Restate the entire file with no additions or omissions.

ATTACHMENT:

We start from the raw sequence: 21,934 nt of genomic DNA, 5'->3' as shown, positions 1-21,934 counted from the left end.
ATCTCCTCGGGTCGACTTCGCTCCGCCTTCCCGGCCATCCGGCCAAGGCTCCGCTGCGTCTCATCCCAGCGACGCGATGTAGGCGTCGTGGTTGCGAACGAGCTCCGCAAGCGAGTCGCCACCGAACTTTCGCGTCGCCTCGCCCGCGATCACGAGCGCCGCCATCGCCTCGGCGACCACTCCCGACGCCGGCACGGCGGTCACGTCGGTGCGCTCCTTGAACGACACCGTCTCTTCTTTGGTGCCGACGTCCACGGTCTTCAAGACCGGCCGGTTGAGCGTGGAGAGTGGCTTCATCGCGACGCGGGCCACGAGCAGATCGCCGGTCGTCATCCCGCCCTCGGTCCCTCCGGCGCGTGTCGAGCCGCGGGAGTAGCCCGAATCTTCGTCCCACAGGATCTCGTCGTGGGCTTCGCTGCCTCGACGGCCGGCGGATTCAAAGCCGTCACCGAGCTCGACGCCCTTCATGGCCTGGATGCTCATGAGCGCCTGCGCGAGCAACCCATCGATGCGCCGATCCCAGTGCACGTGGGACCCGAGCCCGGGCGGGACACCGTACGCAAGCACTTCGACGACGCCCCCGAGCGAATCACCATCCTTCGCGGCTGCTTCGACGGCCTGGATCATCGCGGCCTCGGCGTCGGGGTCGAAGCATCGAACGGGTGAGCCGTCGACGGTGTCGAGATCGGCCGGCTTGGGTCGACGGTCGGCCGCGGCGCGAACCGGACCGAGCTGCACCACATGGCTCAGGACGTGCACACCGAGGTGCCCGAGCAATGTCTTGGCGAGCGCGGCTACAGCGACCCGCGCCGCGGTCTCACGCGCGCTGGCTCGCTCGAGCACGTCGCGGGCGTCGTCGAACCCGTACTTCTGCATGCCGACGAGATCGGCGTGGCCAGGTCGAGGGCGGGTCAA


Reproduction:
We start from the raw sequence: 21,934 nt of genomic DNA, 5'->3' as shown, positions 1-21,934 counted from the left end.
ATCTCCTCGGGTCGACTTCGCTCCGCCTTCCCGGCCATCCGGCCAAGGCTCCGCTGCGTCTCATCCCAGCGACGCGATGTAGGCGTCGTGGTTGCGAACGAGCTCCGCAAGCGAGTCGCCACCGAACTTTCGCGTCGCCTCGCCCGCGATCACGAGCGCCGCCATCGCCTCGGCGACCACTCCCGACGCCGGCACGGCGGTCACGTCGGTGCGCTCCTTGAACGACACCGTCTCTTCTTTGGTGCCGACGTCCACGGTCTTCAAGACCGGCCGGTTGAGCGTGGAGAGTGGCTTCATCGCGACGCGGGCCACGAGCAGATCGCCGGTCGTCATCCCGCCCTCGGTCCCTCCGGCGCGTGTCGAGCCGCGGGAGTAGCCCGAATCTTCGTCCCACAGGATCTCGTCGTGGGCTTCGCTGCCTCGACGGCCGGCGGATTCAAAGCCGTCACCGAGCTCGACGCCCTTCATGGCCTGGATGCTCATGAGCGCCTGCGCGAGCAACCCATCGATGCGCCGATCCCAGTGCACGTGGGACCCGAGCCCGGGCGGGACACCGTACGCAAGCACTTCGACGACGCCCCCGAGCGAATCACCATCCTTCGCGGCTGCTTCGACGGCCTGGATCATCGCGGCCTCGGCGTCGGGGTCGAAGCATCGAACGGGTGAGCCGTCGACGGTGTCGAGATCGGCCGGCTTGGGTCGACGGTCGGCCGCGGCGCGAACCGGACCGAGCTGCACCACATGGCTCAGGACGTGCACACCGAGGTGCCCGAGCAATGTCTTGGCGAGCGCGGCTACAGCGACCCGCGCCGCGGTCTCACGCGCGCTGGCTCGCTCGAGCACGTCGCGGGCGTCGTCGAACCCGTACTTCTGCATGCCGACGAGATCGGCGTGGCCAGGTCGAGGGCGGGTCAA